Free legal consultations may ring fear into some attorneys. Most attorneys are focused on results and don’t want to use too much non-billable time on prospective clients who aren’t actively seeking their services. This is why many attorneys grow frustrated or find it hard to balance the benefits of free consultations within their practice.
Some law firms find free legal consultations as a lucrative business move to generate more leads while others find it a blow to their bottom line. Free consultations aren’t a necessity, here are alternatives that will still drive clients to your door.
The profitable, but hidden alternatives, to free legal consultations
Attracting and converting clients is one of the most difficult parts of running a successful law firm. However, when you’re in law school, they don’t typically teach you how to effectively market your law firm. This isn’t an excuse, but should be viewed as an area for growth and opportunity.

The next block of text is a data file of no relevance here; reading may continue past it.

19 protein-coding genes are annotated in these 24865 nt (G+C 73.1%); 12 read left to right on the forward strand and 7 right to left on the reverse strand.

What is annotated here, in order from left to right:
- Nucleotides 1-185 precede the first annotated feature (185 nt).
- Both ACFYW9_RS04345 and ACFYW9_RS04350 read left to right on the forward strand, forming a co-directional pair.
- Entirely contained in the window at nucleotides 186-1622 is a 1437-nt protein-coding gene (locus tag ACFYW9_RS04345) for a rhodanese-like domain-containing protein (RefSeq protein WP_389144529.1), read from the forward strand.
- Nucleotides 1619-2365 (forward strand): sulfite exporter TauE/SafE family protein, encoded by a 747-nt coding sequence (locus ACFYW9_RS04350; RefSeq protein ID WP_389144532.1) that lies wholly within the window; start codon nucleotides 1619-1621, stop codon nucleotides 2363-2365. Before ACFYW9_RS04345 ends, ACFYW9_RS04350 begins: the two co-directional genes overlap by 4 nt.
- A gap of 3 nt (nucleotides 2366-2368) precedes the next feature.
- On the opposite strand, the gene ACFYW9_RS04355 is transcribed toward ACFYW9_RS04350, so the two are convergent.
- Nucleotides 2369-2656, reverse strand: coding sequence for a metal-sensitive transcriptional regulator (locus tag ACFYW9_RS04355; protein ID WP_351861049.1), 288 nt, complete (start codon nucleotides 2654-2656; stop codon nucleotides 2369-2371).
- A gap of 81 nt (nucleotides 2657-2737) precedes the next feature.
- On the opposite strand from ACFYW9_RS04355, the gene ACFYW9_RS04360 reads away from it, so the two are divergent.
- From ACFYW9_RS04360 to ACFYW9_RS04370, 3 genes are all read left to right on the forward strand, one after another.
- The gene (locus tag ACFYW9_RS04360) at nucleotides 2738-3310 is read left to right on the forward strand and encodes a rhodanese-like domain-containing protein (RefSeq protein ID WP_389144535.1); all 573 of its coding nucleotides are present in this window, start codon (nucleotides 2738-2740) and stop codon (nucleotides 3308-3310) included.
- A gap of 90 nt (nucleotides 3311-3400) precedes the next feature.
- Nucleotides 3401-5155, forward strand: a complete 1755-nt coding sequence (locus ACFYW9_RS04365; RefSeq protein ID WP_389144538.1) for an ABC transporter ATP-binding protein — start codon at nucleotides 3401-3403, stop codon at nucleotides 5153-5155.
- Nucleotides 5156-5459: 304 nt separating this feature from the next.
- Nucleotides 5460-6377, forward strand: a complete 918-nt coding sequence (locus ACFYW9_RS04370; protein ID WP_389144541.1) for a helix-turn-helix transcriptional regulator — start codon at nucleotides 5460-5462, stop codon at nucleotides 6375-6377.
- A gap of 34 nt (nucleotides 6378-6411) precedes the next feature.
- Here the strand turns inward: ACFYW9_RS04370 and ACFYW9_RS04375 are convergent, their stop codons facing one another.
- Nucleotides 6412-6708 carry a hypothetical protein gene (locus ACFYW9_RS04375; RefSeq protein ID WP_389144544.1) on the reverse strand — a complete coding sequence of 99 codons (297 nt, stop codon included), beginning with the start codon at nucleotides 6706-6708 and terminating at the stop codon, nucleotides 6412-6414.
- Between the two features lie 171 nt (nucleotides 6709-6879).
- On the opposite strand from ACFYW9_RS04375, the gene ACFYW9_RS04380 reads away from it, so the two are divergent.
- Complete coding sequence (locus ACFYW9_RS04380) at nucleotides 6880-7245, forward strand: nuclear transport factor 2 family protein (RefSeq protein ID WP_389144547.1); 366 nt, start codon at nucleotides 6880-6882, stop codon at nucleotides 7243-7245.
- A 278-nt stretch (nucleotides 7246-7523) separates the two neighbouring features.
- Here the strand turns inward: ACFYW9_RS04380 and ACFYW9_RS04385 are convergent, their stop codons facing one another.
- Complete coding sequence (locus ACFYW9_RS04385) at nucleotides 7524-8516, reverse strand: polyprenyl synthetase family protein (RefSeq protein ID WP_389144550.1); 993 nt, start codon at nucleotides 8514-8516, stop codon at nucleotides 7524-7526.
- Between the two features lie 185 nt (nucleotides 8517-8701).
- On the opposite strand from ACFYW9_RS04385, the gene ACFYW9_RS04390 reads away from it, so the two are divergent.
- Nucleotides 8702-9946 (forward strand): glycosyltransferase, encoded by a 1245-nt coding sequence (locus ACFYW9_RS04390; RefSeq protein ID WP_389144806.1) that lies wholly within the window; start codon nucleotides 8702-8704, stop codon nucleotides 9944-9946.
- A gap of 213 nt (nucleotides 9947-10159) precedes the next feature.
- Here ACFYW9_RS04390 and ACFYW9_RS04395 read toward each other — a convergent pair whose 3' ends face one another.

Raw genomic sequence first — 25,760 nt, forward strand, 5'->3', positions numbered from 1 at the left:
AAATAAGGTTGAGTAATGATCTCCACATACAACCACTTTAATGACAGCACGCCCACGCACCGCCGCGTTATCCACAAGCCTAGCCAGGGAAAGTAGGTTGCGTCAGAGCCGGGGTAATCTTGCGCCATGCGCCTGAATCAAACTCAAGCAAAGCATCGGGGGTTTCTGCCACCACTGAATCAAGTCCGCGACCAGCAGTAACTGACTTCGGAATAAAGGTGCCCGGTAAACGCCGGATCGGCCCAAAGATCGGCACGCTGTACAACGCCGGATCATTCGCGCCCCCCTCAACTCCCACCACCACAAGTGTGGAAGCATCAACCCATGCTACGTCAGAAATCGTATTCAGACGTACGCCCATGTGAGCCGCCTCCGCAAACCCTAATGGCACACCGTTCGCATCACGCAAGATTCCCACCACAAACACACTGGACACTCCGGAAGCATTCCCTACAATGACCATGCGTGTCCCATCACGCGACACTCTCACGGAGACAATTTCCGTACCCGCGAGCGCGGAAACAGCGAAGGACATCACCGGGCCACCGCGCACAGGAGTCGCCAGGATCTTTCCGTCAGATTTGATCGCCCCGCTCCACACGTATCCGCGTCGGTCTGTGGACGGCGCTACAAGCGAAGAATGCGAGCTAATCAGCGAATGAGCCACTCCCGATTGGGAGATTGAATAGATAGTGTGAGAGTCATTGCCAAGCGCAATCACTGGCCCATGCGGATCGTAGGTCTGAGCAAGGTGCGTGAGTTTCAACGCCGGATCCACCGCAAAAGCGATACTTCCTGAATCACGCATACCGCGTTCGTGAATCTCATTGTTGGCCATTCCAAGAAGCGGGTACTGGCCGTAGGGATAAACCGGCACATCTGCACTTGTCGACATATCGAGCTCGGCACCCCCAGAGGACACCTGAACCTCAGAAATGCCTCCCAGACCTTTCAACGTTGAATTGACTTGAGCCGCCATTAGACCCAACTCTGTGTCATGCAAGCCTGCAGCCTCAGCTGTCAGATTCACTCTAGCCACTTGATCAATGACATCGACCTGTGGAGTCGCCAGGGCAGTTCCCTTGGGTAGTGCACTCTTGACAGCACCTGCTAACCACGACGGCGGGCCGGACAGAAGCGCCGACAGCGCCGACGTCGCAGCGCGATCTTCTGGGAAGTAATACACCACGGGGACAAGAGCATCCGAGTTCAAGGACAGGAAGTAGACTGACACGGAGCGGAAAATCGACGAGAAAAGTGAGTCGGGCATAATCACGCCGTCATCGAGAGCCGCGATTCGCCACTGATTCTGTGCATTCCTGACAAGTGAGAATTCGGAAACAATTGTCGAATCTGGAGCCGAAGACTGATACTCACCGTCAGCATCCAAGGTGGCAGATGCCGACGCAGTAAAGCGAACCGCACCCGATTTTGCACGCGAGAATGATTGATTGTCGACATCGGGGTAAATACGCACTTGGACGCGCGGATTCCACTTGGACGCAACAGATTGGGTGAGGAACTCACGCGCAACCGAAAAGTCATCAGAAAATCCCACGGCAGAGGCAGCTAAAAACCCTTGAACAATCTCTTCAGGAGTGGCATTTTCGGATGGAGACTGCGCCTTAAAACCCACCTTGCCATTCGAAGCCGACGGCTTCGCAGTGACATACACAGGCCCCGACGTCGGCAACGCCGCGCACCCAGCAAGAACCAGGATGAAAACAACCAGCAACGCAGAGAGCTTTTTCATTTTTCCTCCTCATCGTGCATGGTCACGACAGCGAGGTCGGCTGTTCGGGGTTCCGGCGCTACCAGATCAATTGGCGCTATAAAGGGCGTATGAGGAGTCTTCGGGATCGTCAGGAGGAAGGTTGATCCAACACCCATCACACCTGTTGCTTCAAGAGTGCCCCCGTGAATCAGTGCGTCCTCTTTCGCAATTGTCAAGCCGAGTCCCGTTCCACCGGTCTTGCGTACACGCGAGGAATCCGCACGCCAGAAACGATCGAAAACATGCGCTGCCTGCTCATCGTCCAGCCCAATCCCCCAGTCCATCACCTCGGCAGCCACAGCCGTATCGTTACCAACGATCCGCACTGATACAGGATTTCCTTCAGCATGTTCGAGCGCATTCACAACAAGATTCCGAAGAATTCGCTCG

If your law firm isn’t in the position to offer free legal consultations, here are four alternative steps you can take to generate an avalanche of leads.
Step #1: Know your ideal client
These are your best, most profitable clients. They’re the clients you’d fight to keep. If you attract ideal clients at the very start, you have a very good chance of converting them to evangelists.
A client evangelist displays specific behavioral and outcome markers.
- Behavioral markers: Your ideal client may display significantly higher engagement levels, a positive relationship, and even admiration for your firm. Ideal clients have the character traits your firm is looking for.
- Outcome markers: These are the results of desirable character traits. When clients trust, respect, and admire your firm, they’re less likely to haggle or complain. They eagerly pay higher fees, value/use your work and they regularly spend (e.g., monthly, quarterly, or annually).
It’s fairly straightforward. Firms with an intimate understanding of these client evangelists win in the long-term. Why? You attract what you have. Client evangelists attract and refer more ideal clients, creating a virtuous cycle that fills your firm with client evangelists.